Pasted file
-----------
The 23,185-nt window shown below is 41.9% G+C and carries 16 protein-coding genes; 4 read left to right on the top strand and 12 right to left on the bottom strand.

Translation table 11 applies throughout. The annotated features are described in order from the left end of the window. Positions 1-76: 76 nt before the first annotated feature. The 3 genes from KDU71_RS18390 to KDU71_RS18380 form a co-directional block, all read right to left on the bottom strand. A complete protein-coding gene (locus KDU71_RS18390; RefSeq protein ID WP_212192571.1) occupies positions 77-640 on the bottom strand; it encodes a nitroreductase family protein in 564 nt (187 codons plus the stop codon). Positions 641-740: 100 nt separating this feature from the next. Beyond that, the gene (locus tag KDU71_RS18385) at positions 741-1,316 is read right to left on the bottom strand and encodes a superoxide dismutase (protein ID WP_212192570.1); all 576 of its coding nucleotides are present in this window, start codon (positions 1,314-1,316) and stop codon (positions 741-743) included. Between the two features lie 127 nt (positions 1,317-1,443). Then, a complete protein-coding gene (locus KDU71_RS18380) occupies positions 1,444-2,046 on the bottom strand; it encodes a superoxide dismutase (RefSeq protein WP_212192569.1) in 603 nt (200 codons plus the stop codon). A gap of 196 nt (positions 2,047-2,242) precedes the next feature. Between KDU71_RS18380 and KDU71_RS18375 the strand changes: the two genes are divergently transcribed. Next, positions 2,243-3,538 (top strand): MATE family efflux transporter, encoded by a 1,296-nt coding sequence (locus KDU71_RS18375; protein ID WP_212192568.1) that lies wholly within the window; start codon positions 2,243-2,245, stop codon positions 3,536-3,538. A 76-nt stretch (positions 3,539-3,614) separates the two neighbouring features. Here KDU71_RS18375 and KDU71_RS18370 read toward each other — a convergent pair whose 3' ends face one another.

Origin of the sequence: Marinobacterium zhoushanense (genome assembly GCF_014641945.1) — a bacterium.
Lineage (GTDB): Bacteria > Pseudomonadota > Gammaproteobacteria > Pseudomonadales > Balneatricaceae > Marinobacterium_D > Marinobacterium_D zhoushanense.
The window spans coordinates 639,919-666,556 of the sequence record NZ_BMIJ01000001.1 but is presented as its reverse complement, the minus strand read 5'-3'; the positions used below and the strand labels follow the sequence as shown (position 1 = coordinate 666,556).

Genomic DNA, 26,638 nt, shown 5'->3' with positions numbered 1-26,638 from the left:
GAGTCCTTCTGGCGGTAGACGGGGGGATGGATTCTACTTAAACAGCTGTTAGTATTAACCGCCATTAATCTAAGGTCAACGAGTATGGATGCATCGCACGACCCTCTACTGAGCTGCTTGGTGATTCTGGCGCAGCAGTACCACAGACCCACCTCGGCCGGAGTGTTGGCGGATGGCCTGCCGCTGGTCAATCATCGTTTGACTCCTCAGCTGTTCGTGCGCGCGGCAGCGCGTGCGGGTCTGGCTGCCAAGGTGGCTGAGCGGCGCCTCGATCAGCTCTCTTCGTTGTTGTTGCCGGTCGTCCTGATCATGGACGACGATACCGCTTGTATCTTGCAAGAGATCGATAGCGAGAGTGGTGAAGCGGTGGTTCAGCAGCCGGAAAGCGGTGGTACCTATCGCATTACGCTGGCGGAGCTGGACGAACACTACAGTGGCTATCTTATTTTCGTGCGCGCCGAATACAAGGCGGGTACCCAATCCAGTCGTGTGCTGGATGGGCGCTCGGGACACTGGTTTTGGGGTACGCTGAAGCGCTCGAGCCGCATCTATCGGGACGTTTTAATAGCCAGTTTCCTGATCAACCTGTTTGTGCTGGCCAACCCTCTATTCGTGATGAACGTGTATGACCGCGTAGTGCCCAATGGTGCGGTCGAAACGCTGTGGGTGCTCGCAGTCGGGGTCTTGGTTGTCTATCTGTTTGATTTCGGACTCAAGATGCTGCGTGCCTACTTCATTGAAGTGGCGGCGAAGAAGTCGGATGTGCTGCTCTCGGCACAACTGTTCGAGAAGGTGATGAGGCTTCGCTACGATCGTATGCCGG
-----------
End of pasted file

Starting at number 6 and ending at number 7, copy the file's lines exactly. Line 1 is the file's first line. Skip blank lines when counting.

Genomic DNA, 26,638 nt, shown 5'->3' with positions numbered 1-26,638 from the left:
GAGTCCTTCTGGCGGTAGACGGGGGGATGGATTCTACTTAAACAGCTGTTAGTATTAACCGCCATTAATCTAAGGTCAACGAGTATGGATGCATCGCACGACCCTCTACTGAGCTGCTTGGTGATTCTGGCGCAGCAGTACCACAGACCCACCTCGGCCGGAGTGTTGGCGGATGGCCTGCCGCTGGTCAATCATCGTTTGACTCCTCAGCTGTTCGTGCGCGCGGCAGCGCGTGCGGGTCTGGCTGCCAAGGTGGCTGAGCGGCGCCTCGATCAGCTCTCTTCGTTGTTGTTGCCGGTCGTCCTGATCATGGACGACGATACCGCTTGTATCTTGCAAGAGATCGATAGCGAGAGTGGTGAAGCGGTGGTTCAGCAGCCGGAAAGCGGTGGTACCTATCGCATTACGCTGGCGGAGCTGGACGAACACTACAGTGGCTATCTTATTTTCGTGCGCGCCGAATACAAGGCGGGTACCCAATCCAGTCGTGTGCTGGATGGGCGCTCGGGACACTGGTTTTGGGGTACGCTGAAGCGCTCGAGCCGCATCTATCGGGACGTTTTAATAGCCAGTTTCCTGATCAACCTGTTTGTGCTGGCCAACCCTCTATTCGTGATGAACGTGTATGACCGCGTAGTGCCCAATGGTGCGGTCGAAACGCTGTGGGTGCTCGCAGTCGGGGTCTTGGTTGTCTATCTGTTTGATTTCGGACTCAAGATGCTGCGTGCCTACTTCATTGAAGTGGCGGCGAAGAAGTCGGATGTGCTGCTCTCGGCACAACTGTTCGAGAAGGTGATGAGGCTTCGCTACGATCGTATGCCGG